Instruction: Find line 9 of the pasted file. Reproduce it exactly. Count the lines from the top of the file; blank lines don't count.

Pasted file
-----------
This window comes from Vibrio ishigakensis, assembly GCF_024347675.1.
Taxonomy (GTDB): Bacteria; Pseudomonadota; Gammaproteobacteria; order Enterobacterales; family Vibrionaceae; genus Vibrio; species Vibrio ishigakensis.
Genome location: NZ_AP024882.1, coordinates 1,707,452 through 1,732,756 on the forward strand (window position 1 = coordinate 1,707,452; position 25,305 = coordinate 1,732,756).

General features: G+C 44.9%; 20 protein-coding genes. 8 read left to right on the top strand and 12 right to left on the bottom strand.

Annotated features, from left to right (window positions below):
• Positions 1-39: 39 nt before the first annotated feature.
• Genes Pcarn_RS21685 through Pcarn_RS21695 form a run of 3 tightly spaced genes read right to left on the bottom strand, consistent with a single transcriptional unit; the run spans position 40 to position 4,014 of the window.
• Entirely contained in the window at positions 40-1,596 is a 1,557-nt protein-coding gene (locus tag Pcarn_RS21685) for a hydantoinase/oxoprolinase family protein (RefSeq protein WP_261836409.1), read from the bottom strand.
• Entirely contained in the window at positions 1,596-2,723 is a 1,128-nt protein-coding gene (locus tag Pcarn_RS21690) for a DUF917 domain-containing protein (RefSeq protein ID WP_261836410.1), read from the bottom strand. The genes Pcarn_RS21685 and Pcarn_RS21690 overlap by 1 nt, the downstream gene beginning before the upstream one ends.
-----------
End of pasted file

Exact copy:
• Entirely contained in the window at positions 1,596-2,723 is a 1,128-nt protein-coding gene (locus tag Pcarn_RS21690) for a DUF917 domain-containing protein (RefSeq protein ID WP_261836410.1), read from the bottom strand. The genes Pcarn_RS21685 and Pcarn_RS21690 overlap by 1 nt, the downstream gene beginning before the upstream one ends.